SUGGESTION: Why don’t you instead explore the dichotomy of the four versions of the N News report.  The mis-quotes… the County attorney looking like he’s not in charge or, the N News stepping all over individuals’ civil-rights.

    Or, New Thread: Do they get extra dessert at the closed meetings of the Hospital Board?

    October 2, 2009
  50. David Henson said:

    How does the orange fit into this?

    October 2, 2009
  51. victor summa said:

    Okay… so, you don’t like that. How about this?

    See, you guys are relentless. Must have way too much time on your hands …. or, maybe it just that you love afternoon TV.

    Okay … let’s go TV for five dollars.

    It’s time for the show that asks, uh? Let’s Parse Words!

    Special to Curt. Curt, our first contestant hails from Northfield Minnesota. Untangle this Curt: What you think the judge might think about what I might think is really a stretch to relevancy … I think.  

    Interesting though that you mention the good judge. Like, did I mention to you what I think he thinks about your furry beard? 

    Oh, and by the way … what do you mean: “either”.  A handful of – a clear majority, or, just the one needed juror’s vote?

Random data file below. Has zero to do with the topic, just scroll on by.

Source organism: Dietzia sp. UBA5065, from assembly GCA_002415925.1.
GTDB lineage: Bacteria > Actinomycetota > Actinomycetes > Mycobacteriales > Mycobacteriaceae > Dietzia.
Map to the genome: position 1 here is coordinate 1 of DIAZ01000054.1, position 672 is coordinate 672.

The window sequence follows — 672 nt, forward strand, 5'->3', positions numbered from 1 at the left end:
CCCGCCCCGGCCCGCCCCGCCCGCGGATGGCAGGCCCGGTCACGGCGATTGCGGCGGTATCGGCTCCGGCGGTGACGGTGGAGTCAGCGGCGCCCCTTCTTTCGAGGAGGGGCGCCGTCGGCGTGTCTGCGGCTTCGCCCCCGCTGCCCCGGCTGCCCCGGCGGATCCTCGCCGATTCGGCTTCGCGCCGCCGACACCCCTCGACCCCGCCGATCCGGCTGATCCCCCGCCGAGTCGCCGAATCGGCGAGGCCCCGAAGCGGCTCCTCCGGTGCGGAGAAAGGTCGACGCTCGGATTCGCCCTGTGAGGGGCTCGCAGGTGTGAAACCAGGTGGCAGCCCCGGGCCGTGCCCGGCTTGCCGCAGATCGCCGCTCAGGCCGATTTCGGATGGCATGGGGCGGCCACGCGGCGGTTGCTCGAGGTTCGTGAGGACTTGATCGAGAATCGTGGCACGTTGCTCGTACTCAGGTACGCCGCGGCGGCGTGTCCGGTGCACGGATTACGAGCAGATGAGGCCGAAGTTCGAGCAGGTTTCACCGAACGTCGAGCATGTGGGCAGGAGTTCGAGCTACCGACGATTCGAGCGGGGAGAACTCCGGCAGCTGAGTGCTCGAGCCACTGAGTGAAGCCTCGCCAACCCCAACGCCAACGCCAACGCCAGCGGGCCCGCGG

Think about that.

    Alright … Now, Try these: 

    A) Given the right

    B) Received permission

    c) Allowed to act

    D)Had the green light

    E)Shaves infrequently

    Parsers ahoy!  Are any of the examples above comparable with “authorized?  

    Next question: Which are not?

    Now, put a name of someone you know, next to any of the phrases that best describes the person.


    Once again, the County Attorney uses “unauthorized” – therefore my response is; I received authorization … I had authorization … I was authorized.

    Deb Little asked for a receipt and got it – read about it in all the links you’re bandying about